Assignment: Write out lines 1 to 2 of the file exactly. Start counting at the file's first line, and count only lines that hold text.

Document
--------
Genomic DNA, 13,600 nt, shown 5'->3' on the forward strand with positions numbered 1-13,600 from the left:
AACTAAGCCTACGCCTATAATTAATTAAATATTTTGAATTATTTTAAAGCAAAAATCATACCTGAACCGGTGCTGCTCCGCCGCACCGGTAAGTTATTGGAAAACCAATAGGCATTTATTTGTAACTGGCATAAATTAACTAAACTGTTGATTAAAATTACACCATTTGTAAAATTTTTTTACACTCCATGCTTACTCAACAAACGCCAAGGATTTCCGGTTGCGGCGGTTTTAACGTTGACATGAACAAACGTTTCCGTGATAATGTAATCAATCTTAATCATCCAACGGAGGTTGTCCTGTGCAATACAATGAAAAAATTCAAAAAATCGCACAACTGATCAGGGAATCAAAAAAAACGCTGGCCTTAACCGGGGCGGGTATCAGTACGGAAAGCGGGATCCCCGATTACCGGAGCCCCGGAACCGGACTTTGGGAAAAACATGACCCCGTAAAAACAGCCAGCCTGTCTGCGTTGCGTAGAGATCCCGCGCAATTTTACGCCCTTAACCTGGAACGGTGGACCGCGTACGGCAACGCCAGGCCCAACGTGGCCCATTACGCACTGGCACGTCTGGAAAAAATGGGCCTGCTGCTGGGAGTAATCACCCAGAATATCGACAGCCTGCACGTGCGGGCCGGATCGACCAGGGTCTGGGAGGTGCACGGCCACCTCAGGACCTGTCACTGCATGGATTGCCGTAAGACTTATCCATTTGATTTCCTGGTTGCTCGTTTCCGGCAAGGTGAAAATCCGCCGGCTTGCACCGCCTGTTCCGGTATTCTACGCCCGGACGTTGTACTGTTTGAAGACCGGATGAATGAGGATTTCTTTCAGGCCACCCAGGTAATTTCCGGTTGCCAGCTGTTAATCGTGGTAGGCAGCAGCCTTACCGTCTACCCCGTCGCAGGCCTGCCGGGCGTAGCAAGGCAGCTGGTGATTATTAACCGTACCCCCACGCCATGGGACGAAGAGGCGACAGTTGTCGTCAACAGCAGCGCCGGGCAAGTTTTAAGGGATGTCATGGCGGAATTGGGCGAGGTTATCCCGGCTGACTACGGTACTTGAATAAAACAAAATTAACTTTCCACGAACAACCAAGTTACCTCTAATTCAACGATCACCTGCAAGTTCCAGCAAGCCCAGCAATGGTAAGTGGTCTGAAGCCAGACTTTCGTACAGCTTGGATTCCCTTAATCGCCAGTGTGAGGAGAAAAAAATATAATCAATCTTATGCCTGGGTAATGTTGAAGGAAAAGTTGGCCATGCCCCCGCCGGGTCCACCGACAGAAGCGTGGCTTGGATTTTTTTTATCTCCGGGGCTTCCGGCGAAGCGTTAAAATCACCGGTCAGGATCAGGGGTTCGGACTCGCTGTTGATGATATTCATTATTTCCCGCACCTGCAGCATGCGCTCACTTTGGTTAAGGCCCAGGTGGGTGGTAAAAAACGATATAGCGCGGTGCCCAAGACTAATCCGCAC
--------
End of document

Genomic DNA, 13,600 nt, shown 5'->3' on the forward strand with positions numbered 1-13,600 from the left:
AACTAAGCCTACGCCTATAATTAATTAAATATTTTGAATTATTTTAAAGCAAAAATCATACCTGAACCGGTGCTGCTCCGCCGCACCGGTAAGTTATTGGAAAACCAATAGGCATTTATTTGTAACTGGCATAAATTAACTAAACTGTTGATTAAAATTACACCATTTGTAAAATTTTTTTACACTCCATGCTTACTCAACAAACGCCAAGGATTTCCGGTTGCGGCGGTTTTAACGTTGACATGAACAAACGTTTCCGTGATAATGTAATCAATCTTAATCATCCAACGGAGGTTGTCCTGTGCAATACAATGAAAAAATTCAAAAAATCGCACAACTGATCAGGGAATCAAAAAAAACGCTGGCCTTAACCGGGGCGGGTATCAGTACGGAAAGCGGGATCCCCGATTACCGGAGCCCCGGAACCGGACTTTGGGAAAAACATGACCCCGTAAAAACAGCCAGCCTGTCTGCGTTGCGTAGAGATCCCGCGCAATTTTACGCCCTTAACCTGGAACGGTGGACCGCGTACGGCAACGCCAGGCCCAACGTGGCCCATTACGCACTGGCACGTCTGGAAAAAATGGGCCTGCTGCTGGGAGTAATCACCCAGAATATCGACAGCCTGCACGTGCGGGCCGGATCGACCAGGGTCTGGGAGGTGCACGGCCACCTCAGGACCTGTCACTGCATGGATTGCCGTAAGACTTATCCATTTGATTTCCTGGTTGCTCGTTTCCGGCAAGGTGAAAATCCGCCGGCTTGCACCGCCTGTTCCGGTATTCTACGCCCGGACGTTGTACTGTTTGAAGACCGGATGAATGAGGATTTCTTTCAGGCCACCCAGGTAATTTCCGGTTGCCAGCTGTTAATCGTGGTAGGCAGCAGCCTTACCGTCTACCCCGTCGCAGGCCTGCCGGGCGTAGCAAGGCAGCTGGTGATTATTAACCGTACCCCCACGCCATGGGACGAAGAGGCGACAGTTGTCGTCAACAGCAGCGCCGGGCAAGTTTTAAGGGATGTCATGGCGGAATTGGGCGAGGTTATCCCGGCTGACTACGGTACTTGAATAAAACAAAATTAACTTTCCACGAACAACCAAGTTACCTCTAATTCAACGATCACCTGCAAGTTCCAGCAAGCCCAGCAATGGTAAGTGGTCTGAAGCCAGACTTTCGTACAGCTTGGATTCCCTTAATCGCCAGTGTGAGGAGAAAAAAATATAATCAATCTTATGCCTGGGTAATGTTGAAGGAAAAGTTGGCCATGCCCCCGCCGGGTCCACCGACAGAAGCGTGGCTTGGATTTTTTTTATCTCCGGGGCTTCCGGCGAAGCGTTAAAATCACCGGTCAGGATCAGGGGTTCGGACTCGCTGTTGATGATATTCATTATTTCCCGCACCTGCAGCATGCGCTCACTTTGGTTAAGGCCCAGGTGGGTGGTAAAAAACGATATAGCGCGGTGCCCAAGACTAATCCGCAC